"The Ides of March," directed by and costarring George Clooney as a Democratic presidential hopeful, has an earthshaking revelation for us. I'd say, "Hold the presses!" but are there any presses anymore? Anyway, the revelation is this: Politics is a dirty, cynical, backbiting business.
You heard me right. Politicians lie; they cheat on their constituencies, on their spouses, on their honor. The only thing authentic about them is their inauthenticity.
I make a point of trumpeting these revelations only because "The Ides of March" makes such a point of it. The film is actually fairly entertaining once you get past its overweening desire to be the bearer of bad tidings. A more adventuresome movie would have treated the down-and-dirty world of politics as its starting, not its ending, point. An even more daring movie would have attempted to show that idealism in politics is not all smarm in disguise.
Clooney, who also co-wrote the film, began preproduction on it more than three years ago, but in the wake of President Obama's election, with political idealism riding high in the country, he put the project on hold. Now that cynicism and divisiveness are back in the saddle, what better time to re-up a movie that takes its title from an allusion to that back-stabbing and front-stabbing political classic "Julius Caesar"?
Clooney's Gov. Mike Morris – an inveterate liberal who stands up for gay marriage, decries America's oil dependency, and declares his only religion is the US Constitution – is running neck and neck with a more conservative senator in the run-up to the Ohio primary. Stephen Myers, sharply played by Ryan Gosling with ardent eyes and clipped tones, is Morris's press secretary and the closest thing in the movie to a true believer. It's his story (Morris is a secondary player) and his downfall, or shortfall, is a direct result of his transient belief in a higher calling.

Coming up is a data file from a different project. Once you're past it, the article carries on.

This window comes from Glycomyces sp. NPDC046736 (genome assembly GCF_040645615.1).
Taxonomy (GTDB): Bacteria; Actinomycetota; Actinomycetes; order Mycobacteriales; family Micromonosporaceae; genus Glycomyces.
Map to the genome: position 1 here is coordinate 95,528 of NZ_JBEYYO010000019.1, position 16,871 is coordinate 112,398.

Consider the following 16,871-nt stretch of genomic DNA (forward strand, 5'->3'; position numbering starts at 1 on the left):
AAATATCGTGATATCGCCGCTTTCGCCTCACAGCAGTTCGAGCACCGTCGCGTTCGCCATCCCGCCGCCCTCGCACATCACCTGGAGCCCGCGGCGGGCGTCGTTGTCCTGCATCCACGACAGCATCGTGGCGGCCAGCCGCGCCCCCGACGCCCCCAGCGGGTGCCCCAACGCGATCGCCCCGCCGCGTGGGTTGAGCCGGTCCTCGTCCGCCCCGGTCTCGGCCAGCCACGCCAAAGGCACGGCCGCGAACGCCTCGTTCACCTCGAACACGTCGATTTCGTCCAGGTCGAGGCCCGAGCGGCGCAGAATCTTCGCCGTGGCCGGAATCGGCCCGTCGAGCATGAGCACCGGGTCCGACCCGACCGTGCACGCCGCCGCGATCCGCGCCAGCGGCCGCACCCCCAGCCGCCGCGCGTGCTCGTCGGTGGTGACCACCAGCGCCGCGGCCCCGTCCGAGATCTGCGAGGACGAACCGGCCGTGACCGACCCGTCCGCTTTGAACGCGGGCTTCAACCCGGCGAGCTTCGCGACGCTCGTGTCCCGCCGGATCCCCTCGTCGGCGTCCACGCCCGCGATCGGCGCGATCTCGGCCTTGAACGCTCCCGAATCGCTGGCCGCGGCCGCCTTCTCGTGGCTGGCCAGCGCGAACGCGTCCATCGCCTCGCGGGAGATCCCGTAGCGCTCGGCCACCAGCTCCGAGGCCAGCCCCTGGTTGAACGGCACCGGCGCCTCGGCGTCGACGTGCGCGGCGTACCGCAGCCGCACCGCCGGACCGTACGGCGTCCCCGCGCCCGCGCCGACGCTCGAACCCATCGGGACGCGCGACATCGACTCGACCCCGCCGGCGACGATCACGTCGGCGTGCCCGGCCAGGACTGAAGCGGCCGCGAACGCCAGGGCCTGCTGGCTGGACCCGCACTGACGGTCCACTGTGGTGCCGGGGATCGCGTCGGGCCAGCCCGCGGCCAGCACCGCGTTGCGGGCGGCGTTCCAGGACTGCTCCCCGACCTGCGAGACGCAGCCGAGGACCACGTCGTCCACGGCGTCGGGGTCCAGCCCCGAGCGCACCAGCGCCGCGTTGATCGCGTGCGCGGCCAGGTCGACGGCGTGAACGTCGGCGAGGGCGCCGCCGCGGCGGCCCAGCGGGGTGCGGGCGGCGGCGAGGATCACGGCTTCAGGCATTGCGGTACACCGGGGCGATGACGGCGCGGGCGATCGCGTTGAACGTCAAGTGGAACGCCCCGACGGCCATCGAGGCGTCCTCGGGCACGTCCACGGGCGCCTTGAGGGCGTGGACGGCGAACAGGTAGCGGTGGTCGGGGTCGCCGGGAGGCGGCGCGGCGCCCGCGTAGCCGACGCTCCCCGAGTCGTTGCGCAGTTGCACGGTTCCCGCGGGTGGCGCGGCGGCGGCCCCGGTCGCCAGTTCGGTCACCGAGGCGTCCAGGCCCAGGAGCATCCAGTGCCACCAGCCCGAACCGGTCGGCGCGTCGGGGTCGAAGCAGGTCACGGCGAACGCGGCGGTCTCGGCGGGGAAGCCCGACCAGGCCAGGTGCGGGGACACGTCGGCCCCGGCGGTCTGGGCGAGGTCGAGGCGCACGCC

"The Ides of March" is loosely based on the play "Farragut North," by Beau Willimon, who also collaborated with Clooney and Grant Heslov on the script and worked on Howard Dean's 2004 primary campaign. The play's roots show: Many of the film's scenes are propelled almost solely by dialogue – some of it quite acerbic.
The actors, who include Philip Seymour Hoffman as Morris's campaign manager, Paul Giamatti as the rival camp's campaign manager, Evan Rachel Wood as a dangerously flirtatious intern, Marisa Tomei as an unscrupulous New York Times reporter, and Jeffrey Wright as a senator out for the highest bidder, know how to deliver the best of their lines so that they leave welts in all the right places. At its best, the film is like a political version of "Sweet Smell of Success," another movie where the corruption was so rampant it gleamed.
And yet, for all its seeming sophistication, "The Ides of March" is essentially puerile at heart. Everybody turns out to be a skunk and a sellout. This is a cocky kid's idea of how the big, bad world really works. Grade: B (Rated R for pervasive language.)